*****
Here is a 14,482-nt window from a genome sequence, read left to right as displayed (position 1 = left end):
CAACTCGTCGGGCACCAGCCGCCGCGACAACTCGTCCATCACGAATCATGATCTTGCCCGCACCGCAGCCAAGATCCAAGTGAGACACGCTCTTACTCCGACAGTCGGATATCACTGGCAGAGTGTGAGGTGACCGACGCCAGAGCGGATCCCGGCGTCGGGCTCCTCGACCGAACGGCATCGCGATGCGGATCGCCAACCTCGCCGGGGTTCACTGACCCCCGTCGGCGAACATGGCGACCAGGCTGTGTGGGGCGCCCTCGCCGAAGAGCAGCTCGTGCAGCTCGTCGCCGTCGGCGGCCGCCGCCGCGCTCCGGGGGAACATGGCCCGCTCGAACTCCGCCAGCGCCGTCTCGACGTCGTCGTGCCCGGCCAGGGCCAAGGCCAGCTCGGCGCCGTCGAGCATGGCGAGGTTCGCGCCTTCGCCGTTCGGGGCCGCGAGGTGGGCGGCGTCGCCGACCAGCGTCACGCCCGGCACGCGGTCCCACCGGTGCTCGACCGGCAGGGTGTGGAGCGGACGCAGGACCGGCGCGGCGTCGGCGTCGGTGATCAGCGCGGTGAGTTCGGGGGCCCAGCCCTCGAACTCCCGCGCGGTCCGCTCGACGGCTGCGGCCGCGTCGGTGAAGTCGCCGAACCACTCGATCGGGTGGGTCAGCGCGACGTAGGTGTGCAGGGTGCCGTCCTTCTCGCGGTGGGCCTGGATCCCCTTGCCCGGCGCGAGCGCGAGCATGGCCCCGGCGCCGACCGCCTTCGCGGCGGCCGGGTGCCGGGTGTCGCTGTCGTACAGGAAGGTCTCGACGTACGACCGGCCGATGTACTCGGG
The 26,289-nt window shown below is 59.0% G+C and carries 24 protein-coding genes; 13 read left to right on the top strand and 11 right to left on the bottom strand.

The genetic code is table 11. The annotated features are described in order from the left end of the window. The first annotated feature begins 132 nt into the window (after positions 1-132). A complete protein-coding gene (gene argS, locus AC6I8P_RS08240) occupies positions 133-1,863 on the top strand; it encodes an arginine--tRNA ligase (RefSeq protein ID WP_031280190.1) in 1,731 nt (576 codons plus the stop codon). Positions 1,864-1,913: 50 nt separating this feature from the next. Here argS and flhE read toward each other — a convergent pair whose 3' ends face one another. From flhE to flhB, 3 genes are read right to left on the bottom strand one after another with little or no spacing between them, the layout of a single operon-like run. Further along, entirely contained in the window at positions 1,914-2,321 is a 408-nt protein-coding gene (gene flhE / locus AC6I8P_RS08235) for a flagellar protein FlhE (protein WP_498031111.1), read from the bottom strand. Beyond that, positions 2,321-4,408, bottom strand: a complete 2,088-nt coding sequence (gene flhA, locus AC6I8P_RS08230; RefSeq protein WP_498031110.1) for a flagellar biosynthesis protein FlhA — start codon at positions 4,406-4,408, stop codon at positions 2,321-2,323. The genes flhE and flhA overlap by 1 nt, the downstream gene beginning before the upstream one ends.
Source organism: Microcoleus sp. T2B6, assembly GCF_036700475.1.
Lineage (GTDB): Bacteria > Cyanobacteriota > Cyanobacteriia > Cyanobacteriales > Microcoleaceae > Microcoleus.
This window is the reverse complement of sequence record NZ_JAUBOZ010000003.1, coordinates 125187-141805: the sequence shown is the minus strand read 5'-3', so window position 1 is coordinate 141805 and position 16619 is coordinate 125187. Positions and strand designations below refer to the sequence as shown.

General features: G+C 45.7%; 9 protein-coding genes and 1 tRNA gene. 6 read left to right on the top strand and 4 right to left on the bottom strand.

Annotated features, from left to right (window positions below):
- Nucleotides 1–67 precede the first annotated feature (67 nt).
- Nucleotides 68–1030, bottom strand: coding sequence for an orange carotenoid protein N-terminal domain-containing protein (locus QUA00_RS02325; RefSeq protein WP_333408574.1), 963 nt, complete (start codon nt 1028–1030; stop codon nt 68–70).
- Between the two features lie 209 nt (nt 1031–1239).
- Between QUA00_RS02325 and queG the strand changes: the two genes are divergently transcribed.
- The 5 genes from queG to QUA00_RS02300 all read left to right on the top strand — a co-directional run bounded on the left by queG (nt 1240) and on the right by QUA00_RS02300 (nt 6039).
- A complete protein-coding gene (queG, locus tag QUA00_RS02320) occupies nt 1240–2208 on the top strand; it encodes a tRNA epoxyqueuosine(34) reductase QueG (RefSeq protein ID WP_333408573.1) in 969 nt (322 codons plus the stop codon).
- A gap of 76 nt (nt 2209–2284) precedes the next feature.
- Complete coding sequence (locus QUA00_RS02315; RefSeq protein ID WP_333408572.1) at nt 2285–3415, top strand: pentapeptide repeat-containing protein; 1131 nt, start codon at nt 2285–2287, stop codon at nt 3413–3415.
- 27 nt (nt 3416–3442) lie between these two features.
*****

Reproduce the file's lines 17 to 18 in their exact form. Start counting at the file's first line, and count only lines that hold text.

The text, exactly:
- Complete coding sequence (locus QUA00_RS02315; RefSeq protein ID WP_333408572.1) at nt 2285–3415, top strand: pentapeptide repeat-containing protein; 1131 nt, start codon at nt 2285–2287, stop codon at nt 3413–3415.
- 27 nt (nt 3416–3442) lie between these two features.